Vaccine-induced immune thrombotic thrombocytopenia (VITT) has been described following adenovirus vector-based COVID-19 vaccines. This condition, similar to autoimmune heparin induced thrombocytopenia, is associated with important morbidity and mortality following thrombosis related complications [
      • Pavord S.
      • Scully M.
      • Hunt B.J.
      • et al.
      Clinical features of vaccine-induced immune thrombocytopenia and thrombosis.
      ]. Diagnosis is confirmed based on results of platelet factor 4 ELISA (PF4-ELISA) detecting anti-PF4 antibodies and of platelet-activation assay such as the serotonin-release assay with added PF4 (PF4-SRA). Initial treatment strategy has been established but long-term management and follow up remain unclear [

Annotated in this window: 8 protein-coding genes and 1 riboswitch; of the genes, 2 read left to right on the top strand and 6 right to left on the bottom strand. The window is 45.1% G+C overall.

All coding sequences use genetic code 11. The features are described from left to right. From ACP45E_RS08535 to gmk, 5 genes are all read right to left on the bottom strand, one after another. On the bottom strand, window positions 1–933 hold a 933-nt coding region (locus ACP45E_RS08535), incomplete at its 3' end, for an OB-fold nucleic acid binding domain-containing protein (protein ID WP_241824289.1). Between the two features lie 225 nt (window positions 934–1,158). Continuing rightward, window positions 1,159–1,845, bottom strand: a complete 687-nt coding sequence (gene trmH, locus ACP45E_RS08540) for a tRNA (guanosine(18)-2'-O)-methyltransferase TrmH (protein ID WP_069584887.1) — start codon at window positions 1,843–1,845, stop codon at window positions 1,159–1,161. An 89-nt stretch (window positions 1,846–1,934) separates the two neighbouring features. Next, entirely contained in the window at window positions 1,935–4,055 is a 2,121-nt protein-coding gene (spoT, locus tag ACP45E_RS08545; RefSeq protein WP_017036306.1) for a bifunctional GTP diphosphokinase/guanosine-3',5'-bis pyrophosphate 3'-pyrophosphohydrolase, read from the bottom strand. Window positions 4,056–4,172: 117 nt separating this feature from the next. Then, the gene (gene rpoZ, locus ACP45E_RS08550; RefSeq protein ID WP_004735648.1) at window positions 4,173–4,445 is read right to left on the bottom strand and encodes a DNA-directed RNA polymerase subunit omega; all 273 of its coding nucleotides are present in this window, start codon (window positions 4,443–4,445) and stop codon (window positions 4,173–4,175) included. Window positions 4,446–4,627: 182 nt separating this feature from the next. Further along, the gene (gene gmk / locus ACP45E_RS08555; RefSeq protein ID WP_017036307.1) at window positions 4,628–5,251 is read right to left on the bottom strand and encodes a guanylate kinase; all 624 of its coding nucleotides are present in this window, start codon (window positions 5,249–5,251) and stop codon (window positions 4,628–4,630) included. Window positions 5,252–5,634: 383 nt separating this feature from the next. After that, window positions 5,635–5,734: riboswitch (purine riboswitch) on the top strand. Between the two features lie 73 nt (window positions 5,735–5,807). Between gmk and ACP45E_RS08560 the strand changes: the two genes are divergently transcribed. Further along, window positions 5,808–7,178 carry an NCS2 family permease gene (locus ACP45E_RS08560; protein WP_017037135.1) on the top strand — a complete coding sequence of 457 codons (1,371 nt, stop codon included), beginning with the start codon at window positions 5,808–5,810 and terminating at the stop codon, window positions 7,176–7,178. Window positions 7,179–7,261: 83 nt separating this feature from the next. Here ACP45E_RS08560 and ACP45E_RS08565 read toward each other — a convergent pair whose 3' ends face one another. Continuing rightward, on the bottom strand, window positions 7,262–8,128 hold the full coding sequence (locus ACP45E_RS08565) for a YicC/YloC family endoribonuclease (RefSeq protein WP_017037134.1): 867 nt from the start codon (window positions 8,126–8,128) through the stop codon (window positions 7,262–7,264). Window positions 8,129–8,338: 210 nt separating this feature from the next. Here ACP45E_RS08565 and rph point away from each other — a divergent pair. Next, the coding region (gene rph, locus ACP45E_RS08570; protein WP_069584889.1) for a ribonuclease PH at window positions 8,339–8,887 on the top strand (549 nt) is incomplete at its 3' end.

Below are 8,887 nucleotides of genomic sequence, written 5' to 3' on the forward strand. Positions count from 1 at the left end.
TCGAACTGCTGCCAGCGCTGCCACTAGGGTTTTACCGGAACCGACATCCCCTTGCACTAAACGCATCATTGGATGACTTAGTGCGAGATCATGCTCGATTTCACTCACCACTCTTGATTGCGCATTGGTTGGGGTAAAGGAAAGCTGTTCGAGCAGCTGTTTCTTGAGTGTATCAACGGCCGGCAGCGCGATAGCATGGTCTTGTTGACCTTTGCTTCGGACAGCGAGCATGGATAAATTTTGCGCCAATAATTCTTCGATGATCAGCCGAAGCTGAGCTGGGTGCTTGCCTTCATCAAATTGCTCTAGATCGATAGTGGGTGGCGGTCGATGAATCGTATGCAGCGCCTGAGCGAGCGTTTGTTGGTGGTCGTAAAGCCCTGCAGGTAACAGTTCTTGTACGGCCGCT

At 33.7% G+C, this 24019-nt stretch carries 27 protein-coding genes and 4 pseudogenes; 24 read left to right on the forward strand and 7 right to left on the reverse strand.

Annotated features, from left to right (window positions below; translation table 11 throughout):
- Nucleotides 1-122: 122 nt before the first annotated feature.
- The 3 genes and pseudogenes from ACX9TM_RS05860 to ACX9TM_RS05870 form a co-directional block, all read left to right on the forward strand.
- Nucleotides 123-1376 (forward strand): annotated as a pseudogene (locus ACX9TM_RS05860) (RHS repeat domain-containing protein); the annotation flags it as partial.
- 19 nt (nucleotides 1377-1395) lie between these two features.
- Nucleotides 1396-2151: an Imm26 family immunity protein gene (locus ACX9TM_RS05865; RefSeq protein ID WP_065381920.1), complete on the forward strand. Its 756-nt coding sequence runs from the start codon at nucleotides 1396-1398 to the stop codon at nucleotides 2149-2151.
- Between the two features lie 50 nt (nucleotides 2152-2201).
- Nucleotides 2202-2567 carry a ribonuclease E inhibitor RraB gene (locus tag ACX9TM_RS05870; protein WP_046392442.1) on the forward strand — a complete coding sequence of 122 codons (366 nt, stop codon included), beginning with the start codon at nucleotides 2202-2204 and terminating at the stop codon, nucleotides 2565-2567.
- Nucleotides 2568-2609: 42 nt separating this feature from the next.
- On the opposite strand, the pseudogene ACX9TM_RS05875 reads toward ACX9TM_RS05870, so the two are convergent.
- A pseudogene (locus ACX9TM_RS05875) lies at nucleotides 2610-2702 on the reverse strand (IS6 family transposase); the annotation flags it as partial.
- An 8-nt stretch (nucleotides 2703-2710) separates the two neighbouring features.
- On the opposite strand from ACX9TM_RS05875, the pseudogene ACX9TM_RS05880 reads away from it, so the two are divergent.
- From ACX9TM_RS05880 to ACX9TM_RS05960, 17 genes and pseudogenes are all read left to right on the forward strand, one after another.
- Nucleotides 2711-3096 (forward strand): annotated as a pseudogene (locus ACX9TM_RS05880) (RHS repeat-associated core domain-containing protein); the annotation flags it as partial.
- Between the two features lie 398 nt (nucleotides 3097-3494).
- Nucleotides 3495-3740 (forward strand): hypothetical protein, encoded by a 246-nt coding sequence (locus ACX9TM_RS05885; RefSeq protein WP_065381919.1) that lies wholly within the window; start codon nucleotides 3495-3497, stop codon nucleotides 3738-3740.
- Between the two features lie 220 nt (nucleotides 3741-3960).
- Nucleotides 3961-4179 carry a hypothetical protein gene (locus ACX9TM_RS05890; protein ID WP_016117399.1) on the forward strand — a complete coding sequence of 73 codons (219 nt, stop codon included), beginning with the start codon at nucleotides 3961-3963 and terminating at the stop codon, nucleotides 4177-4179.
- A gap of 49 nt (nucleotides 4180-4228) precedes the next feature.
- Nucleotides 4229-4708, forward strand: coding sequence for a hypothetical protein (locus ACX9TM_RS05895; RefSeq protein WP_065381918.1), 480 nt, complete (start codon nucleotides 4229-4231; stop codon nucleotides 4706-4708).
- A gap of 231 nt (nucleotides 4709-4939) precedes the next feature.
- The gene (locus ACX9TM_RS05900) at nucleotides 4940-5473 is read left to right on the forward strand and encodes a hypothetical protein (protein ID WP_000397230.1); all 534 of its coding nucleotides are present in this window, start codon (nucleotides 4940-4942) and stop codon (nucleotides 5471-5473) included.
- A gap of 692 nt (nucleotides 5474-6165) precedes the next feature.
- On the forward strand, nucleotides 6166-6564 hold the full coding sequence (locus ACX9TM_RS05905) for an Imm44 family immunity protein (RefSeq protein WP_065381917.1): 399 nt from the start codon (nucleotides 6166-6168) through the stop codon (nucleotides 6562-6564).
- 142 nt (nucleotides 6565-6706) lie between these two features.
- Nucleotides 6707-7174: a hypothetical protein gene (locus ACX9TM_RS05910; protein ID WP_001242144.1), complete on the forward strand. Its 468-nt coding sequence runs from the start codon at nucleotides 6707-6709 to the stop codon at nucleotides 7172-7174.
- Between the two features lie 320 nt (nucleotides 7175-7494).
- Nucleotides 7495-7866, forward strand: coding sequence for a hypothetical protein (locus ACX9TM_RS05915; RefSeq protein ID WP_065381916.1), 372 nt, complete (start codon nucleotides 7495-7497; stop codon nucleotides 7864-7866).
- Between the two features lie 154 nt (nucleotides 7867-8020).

• Greinacher A.
      • Langer F.
      • Makris M.
      • et al.
      Vaccine-induced immune thrombotic thrombocytopenia (VITT): update on diagnosis and management considering different resources.
      ]. Most platelet-activation tests become negative after 12 weeks [
      • Schönborn L.
      • Thiele T.
      • Kaderali L.
      • Greinacher A.
      Decline in pathogenic antibodies over time in VITT.
      ]. However, a case of VITT with platelet activation persistence at 3 months following the initial diagnosis and characterized by recurrent thrombocytopenia and death due to intracranial bleeding, was previously reported [
      • Günther A.
      • Brämer D.
      • Pletz M.W.
      • et al.